Tariffs Take Center Stage in U.S.-China Trade Talks

Tariffs Take Center Stage in U.S.-China Trade Talks

Trump administration’s demand that punitive levies remain to ensure Beijing enacts genuine overhauls has emerged as one of the biggest sticking points as negotiators meet in Washington

WASHINGTON—The Trump administration’s demand that punitive tariffs remain to ensure Beijing enacts genuine overhauls has emerged as one of the biggest sticking points, as U.S. and Chinese trade negotiators opened new face-to-face talks aimed at a deal.

Delegations met in Washington Wednesday, seeking to craft an agreement President Trump and President Xi Jinping of China could sign. The stakes are high for both sides, as failure to reach an accord threatens to rattle financial markets and further strain relations between the world’s two largest economies.

China trade envoy Liu He’s priority is to persuade his U.S. counterparts to remove tariffs on $250 billion of Chinese goods immediately on signing a deal, Chinese officials said. In exchange, Beijing is ready to eliminate retaliatory tariffs on $110 billion of U.S. goods.

In a sign that Mr. Liu may be making progress, Mr. Trump is looking to announce on Thursday the date of a summit with Mr. Xi, said an administration official. That’s a big signal the two sides are on the cusp of a deal, trade experts say, and a resolution of the tariff issue. But the official cautioned that the situation is fluid, and plans could change.

Beijing has few other trade demands in the negotiations, aside from opening U.S. services and agricultural markets further to Chinese companies. What is more, U.S. business leaders support China’s demand to completely lift tariffs.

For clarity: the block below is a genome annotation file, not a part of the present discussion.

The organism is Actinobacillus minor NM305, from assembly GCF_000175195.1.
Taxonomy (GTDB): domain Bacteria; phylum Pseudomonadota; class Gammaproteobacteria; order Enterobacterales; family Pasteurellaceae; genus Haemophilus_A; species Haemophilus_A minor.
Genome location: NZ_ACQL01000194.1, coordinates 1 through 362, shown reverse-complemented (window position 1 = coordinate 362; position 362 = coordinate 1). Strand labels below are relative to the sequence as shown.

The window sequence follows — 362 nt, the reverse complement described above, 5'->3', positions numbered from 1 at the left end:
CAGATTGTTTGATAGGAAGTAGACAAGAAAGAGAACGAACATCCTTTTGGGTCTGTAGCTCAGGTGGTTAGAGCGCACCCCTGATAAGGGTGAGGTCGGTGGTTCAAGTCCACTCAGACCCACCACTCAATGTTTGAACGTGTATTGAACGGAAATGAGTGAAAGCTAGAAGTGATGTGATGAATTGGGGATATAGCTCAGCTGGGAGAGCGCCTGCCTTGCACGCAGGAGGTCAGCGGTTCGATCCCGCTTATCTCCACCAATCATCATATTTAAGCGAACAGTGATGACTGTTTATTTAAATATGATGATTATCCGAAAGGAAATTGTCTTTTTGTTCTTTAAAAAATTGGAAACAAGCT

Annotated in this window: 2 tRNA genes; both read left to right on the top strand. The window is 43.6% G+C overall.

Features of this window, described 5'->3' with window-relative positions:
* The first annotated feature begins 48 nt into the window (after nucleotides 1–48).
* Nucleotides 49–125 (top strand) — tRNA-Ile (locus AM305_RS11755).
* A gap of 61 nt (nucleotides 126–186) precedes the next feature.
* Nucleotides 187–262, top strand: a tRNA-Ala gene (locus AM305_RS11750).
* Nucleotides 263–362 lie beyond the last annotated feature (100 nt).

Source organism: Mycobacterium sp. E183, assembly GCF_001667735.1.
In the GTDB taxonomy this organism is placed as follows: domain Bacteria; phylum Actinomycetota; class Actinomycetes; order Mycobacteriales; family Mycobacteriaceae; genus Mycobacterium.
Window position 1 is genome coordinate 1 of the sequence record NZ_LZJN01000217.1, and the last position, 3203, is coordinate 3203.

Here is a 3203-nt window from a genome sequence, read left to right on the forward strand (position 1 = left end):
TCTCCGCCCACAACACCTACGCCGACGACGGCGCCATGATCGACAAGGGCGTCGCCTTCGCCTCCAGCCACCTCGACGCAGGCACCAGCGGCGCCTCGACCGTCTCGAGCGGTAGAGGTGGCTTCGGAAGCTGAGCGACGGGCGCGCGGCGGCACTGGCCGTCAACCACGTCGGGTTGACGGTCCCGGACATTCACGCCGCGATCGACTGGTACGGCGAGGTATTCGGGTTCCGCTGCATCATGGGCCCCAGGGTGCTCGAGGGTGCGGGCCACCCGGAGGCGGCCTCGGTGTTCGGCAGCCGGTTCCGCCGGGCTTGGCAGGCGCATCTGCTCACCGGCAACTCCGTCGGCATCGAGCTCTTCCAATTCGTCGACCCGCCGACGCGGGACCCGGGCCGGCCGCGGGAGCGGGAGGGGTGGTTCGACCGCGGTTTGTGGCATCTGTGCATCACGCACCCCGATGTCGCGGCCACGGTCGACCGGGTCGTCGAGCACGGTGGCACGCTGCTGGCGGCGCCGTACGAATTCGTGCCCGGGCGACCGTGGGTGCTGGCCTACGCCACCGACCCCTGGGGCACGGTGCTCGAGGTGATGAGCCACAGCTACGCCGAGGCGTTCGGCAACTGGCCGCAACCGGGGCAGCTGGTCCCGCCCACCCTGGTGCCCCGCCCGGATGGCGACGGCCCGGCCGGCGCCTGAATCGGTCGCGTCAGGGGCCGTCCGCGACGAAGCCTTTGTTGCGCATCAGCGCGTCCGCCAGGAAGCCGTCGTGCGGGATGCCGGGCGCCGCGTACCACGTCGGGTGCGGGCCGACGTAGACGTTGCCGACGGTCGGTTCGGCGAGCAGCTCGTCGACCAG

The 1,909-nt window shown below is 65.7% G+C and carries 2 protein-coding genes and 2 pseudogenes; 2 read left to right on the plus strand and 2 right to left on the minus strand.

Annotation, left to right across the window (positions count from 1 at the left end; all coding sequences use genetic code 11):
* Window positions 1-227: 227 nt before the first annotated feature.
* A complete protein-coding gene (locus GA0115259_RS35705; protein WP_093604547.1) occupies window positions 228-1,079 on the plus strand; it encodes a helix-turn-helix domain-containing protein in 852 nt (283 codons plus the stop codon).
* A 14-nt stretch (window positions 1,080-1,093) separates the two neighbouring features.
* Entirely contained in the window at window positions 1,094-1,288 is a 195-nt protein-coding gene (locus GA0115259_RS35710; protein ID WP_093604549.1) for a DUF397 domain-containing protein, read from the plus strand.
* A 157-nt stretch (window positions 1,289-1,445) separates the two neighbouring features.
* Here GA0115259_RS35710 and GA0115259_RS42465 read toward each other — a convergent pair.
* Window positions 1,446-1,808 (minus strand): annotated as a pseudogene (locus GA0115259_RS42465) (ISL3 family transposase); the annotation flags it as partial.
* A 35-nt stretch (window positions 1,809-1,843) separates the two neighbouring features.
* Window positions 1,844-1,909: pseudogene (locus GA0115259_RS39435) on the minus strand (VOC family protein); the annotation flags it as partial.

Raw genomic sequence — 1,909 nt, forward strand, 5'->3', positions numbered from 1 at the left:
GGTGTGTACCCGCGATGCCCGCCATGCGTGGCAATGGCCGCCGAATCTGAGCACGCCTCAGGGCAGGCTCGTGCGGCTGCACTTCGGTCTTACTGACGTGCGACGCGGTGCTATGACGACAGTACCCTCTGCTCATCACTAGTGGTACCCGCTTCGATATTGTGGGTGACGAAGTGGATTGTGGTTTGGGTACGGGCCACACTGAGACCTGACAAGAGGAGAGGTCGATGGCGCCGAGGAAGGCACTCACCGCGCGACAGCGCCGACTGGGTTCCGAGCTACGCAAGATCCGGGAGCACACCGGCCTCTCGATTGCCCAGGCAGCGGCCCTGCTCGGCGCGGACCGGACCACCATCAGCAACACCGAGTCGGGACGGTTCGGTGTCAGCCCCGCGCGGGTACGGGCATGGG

“Without tariffs being removed, it’s highly unlikely there will be a deal anytime soon between China and the U.S.,” said Myron Brilliant, executive vice president of the U.S. Chamber of Commerce, who talks regularly to senior trade officials in both countries.

But U.S. trade negotiators look at tariffs as a way to make sure China lives up to its commitments in a trade deal. They want to roll levies back slowly. “We have to have real progress” before lifting tariffs, U.S. Trade Representative Robert Lighthizertold the Senate Finance Committee in March.

The tariff impasse overshadows other issues in the talks because it is a linchpin political decision that Messrs. Trump and Xi must approve. Neither leader is showing his hand.

Although Mr. Trump has declared himself “a Tariff Man,” he has made conflicting statements on China levies. On March 20, he said tariffs would remain for “a substantial period of time” after a deal. Two days later, he suggested that may only apply to the first round of U.S. tariffs, which targeted $50 billion of Chinese imports.

The tariff question will feature prominently in the current round of trade talks—the sixth since a December summit of the two leaders where they agreed to press for a deal.

Other issues include purchases of U.S. goods and services, removal of other barriers to U.S. exports, better protection of U.S. intellectual property and an end to the forced transfer of technology from U.S. companies to their Chinese counterparts.

The talks are expected to continue for several days, National Economic Council Director Lawrence Kudlow said. Mr. Liu is expected to meet with Mr. Trump in the Oval Office on Thursday, which would be the third such meeting this year. Mr. Liu must win approval of any major concessions from China’s senior government and party leaders. Similarly, Mr. Lighthizer must win Mr. Trump’s approval.

Over the past month, Beijing has made a number of moves to persuade Mr. Trump’s administration to cut a deal. These include revamping China’s foreign-investment law so it clearly bars coerced technology transfer, and signaling it may be willing to let cloud-computing companies operate in some parts of China.